Skip to comments.Evolution's Thermodynamic Failure
Posted on 12/28/2005 3:01:53 PM PST by johnnyb_61820
... the idea that the four fundamental forces of physics alone could rearrange the fundamental particles of nature into spaceships, nuclear power plants, and computers, connected to laser printers, CRTs, keyboards and the Internet, appears to violate the second law of thermodynamics in a spectacular way.
Anyone who has made such an argument is familiar with the standard reply: the Earth is an open system, it receives energy from the sun, and order can increase in an open system, as long as it is "compensated" somehow by a comparable or greater decrease outside the system. S. Angrist and L. Hepler, for example, in "Order and Chaos", write, "In a certain sense the development of civilization may appear contradictory to the second law.... Even though society can effect local reductions in entropy, the general and universal trend of entropy increase easily swamps the anomalous but important efforts of civilized man. Each localized, man-made or machine-made entropy decrease is accompanied by a greater increase in entropy of the surroundings, thereby maintaining the required increase in total entropy."
According to this reasoning, then, the second law does not prevent scrap metal from reorganizing itself into a computer in one room, as long as two computers in the next room are rusting into scrap metal -- and the door is open. In Appendix D of my new book, The Numerical Solution of Ordinary and Partial Differential Equations, second edition, I take a closer look at the equation for entropy change, which applies not only to thermal entropy but also to the entropy associated with anything else that diffuses, and show that it does not simply say that order cannot increase in a closed system. It also says that in an open system, order cannot increase faster than it is imported through the boundary. ...
(Excerpt) Read more at spectator.org ...
pong for later
God is a perfect Carnot cycle.
It's nice to know there are things you can count on like the Swallows Returning to Capistrano, and creationists completely misunderstanding the Second Law of Thermodynamics in a hilarious and embarassing way.
Only new twist to this one is that it's an actual professor in the Texas State University system, which doesn't really reflect well on Texas.
When I leave things out in the sun, they tend to deteriorate, not evolve into something more complex.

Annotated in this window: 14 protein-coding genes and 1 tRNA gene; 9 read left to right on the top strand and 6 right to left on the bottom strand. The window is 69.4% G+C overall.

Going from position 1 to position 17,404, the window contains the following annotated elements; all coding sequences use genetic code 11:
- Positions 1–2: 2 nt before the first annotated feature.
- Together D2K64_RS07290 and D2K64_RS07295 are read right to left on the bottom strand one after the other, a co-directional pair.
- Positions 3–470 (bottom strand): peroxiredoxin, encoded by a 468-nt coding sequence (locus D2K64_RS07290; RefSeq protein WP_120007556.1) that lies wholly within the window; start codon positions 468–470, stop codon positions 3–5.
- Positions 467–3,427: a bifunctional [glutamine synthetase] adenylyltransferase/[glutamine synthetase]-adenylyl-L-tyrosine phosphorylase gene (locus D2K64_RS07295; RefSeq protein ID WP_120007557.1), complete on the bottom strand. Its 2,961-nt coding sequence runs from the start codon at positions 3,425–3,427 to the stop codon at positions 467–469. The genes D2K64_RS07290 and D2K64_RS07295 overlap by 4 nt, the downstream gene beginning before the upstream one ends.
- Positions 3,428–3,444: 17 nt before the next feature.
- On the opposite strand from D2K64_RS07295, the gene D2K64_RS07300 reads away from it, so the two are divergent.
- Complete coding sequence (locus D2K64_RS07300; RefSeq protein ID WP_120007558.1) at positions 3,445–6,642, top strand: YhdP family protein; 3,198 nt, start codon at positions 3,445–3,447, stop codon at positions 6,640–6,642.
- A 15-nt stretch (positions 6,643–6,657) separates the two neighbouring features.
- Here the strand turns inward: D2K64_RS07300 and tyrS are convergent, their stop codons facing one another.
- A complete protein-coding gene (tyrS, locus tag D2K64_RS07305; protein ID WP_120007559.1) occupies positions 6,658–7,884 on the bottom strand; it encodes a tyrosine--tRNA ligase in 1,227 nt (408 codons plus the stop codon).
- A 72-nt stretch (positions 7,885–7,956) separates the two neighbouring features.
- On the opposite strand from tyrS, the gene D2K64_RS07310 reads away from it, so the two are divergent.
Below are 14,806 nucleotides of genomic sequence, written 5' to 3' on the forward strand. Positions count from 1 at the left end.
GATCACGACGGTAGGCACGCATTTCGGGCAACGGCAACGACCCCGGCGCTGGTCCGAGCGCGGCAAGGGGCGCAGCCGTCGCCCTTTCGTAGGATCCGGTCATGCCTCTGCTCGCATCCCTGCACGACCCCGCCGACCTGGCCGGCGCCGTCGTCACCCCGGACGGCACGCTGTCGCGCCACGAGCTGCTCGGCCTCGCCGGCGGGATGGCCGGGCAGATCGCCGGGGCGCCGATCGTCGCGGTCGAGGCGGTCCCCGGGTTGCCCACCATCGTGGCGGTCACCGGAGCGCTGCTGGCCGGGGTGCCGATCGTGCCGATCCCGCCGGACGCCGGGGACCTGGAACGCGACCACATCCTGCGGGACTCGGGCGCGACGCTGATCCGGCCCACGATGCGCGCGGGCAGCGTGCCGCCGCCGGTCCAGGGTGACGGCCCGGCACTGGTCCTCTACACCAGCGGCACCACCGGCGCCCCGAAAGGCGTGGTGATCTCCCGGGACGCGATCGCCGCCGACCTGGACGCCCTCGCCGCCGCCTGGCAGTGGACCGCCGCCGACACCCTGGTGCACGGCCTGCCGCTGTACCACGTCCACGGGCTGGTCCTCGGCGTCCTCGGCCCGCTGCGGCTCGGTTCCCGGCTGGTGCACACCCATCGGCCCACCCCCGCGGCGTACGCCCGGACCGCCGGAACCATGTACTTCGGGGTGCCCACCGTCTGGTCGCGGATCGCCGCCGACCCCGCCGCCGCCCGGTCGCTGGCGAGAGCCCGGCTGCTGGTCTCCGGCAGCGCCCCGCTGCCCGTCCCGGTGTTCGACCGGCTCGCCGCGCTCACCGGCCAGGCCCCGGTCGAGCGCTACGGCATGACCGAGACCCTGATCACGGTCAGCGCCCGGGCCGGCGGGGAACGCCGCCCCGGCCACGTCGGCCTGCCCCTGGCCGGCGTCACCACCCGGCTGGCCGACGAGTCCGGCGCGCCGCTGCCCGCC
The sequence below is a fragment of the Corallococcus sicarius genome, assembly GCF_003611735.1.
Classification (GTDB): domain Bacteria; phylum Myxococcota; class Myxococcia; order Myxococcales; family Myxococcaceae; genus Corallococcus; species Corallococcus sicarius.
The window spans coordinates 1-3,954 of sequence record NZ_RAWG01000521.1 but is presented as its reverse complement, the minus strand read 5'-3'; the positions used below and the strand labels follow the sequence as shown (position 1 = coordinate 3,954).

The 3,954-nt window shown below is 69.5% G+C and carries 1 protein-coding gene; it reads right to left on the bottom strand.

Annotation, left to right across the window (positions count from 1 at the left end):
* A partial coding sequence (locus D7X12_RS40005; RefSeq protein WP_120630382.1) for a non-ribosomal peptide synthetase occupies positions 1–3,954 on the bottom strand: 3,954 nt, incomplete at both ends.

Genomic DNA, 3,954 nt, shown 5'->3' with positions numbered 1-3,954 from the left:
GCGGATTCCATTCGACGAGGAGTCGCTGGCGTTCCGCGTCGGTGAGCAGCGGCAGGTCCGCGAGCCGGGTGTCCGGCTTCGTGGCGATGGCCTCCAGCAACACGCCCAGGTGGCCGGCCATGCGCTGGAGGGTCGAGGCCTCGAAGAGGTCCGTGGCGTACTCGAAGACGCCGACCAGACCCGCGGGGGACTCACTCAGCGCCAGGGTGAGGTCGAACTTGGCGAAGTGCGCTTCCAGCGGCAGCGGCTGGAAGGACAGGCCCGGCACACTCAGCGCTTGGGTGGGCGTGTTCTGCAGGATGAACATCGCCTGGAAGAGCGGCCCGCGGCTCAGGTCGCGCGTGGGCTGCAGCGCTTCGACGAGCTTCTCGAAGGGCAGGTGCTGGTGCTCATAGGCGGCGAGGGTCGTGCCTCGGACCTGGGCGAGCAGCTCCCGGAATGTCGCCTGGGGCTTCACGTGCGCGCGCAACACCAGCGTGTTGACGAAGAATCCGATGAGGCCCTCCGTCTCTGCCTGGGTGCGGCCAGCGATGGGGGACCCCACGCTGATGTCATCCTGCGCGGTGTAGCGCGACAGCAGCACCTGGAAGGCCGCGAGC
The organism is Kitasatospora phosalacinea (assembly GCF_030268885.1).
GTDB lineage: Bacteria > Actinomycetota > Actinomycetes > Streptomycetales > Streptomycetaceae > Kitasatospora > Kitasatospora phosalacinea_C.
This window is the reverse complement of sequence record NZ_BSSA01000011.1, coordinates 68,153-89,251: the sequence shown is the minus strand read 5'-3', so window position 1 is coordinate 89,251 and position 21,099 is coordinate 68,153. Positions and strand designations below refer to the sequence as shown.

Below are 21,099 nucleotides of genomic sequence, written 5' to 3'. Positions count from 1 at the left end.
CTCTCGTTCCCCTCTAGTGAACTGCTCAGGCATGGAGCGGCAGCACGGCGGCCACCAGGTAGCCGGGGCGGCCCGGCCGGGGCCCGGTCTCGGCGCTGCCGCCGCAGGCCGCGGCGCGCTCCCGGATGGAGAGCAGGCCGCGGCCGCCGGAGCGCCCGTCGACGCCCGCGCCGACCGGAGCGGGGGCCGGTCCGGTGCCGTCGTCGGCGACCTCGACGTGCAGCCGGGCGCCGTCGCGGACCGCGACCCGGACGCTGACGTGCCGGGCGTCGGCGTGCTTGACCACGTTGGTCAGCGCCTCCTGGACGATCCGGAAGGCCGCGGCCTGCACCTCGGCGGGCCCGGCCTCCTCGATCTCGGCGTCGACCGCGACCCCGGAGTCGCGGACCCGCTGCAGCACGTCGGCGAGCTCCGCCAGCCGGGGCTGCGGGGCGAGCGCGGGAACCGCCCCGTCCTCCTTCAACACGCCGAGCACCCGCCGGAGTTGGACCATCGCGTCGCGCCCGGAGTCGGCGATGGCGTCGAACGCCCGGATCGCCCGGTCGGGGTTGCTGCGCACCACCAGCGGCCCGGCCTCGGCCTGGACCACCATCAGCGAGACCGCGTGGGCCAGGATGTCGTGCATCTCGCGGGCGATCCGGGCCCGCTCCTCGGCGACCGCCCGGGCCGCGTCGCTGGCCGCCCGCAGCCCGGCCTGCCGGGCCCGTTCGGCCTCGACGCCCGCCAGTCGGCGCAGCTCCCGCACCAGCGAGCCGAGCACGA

Take a look at a pic the amorphous blob of disorganized clouds that Hurricane Katrina formed from, and then look at Katrina at Cat 5 - organized Spiral Bands, symmetrical, with a perfectly round and clear eye. That was accomplished through solar energy, with no intelligent designer at all.
I don't know about that. Shake up an earth-sized box of Legos and watch what "evolves"?
But shine some sunlight in it. That'll do the trick!
Could you tell us with your reasoning why the portion of text shown here is wrong. Use the example used in the text and tell me why they are "hilarious" to you.
Legos aren't photoreactive. Many chemicals are.
I just read an article on the lack of science progress in the muslim world.
Teaching Darwinian evolution is against the law, in Saudi Arabia.
Remember folks: hydrogen is a colorless, odorless gas, which if given enough time, will turn into people like you and me. T
It gets tiring.
Yep, this professor is clearly one ignorant creationist hick. If only he had the wisdom and insight evident in this thread, he would realize how much of an uninformed rube he is.
Making assertions is pointless. Even Ayatollahs can do that.
How about explaining to us exactly why and/or how the second law was misunderstood, and what does it really say?
Yes, a nice piece of work. And, no, he doesn't misunderstand the second law of thermodynamics. This article nicely raises most of the basic problems with the theory of evolution. What it comes down to, finally, is statistical anaylysis. The probability of things evolving into the incredible degree of complexity we see on earth around us are more than astronomical. And, as he points out, although you can have a statistical anomaly at one small point, an eddy in the general heat (and carbon) decay of the universe, there's nothing observably "coming in the door" from outer space by meteorites, radiation, and a few random particles and gases.
Apparently it doesn't bode well for you either.
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